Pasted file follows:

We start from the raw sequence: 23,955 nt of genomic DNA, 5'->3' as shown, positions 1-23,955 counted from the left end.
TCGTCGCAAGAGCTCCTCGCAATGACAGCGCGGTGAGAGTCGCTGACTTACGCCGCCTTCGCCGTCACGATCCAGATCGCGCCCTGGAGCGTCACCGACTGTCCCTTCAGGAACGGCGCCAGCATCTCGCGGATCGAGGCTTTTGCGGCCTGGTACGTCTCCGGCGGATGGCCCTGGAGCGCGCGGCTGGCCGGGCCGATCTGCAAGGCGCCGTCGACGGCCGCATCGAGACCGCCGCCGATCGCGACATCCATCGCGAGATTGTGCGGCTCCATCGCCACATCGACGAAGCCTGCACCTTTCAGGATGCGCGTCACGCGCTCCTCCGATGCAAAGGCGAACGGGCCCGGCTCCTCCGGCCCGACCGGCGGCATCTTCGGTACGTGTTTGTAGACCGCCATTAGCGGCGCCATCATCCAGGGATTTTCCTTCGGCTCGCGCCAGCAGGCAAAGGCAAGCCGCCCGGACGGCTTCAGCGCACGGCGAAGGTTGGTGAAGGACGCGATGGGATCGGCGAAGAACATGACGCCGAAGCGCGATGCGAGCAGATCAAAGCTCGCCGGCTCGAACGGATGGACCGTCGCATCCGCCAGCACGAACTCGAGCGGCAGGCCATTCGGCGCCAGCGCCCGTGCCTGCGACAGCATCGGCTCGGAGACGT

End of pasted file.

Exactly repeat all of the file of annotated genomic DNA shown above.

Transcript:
We start from the raw sequence: 23,955 nt of genomic DNA, 5'->3' as shown, positions 1-23,955 counted from the left end.
TCGTCGCAAGAGCTCCTCGCAATGACAGCGCGGTGAGAGTCGCTGACTTACGCCGCCTTCGCCGTCACGATCCAGATCGCGCCCTGGAGCGTCACCGACTGTCCCTTCAGGAACGGCGCCAGCATCTCGCGGATCGAGGCTTTTGCGGCCTGGTACGTCTCCGGCGGATGGCCCTGGAGCGCGCGGCTGGCCGGGCCGATCTGCAAGGCGCCGTCGACGGCCGCATCGAGACCGCCGCCGATCGCGACATCCATCGCGAGATTGTGCGGCTCCATCGCCACATCGACGAAGCCTGCACCTTTCAGGATGCGCGTCACGCGCTCCTCCGATGCAAAGGCGAACGGGCCCGGCTCCTCCGGCCCGACCGGCGGCATCTTCGGTACGTGTTTGTAGACCGCCATTAGCGGCGCCATCATCCAGGGATTTTCCTTCGGCTCGCGCCAGCAGGCAAAGGCAAGCCGCCCGGACGGCTTCAGCGCACGGCGAAGGTTGGTGAAGGACGCGATGGGATCGGCGAAGAACATGACGCCGAAGCGCGATGCGAGCAGATCAAAGCTCGCCGGCTCGAACGGATGGACCGTCGCATCCGCCAGCACGAACTCGAGCGGCAGGCCATTCGGCGCCAGCGCCCGTGCCTGCGACAGCATCGGCTCGGAGACGT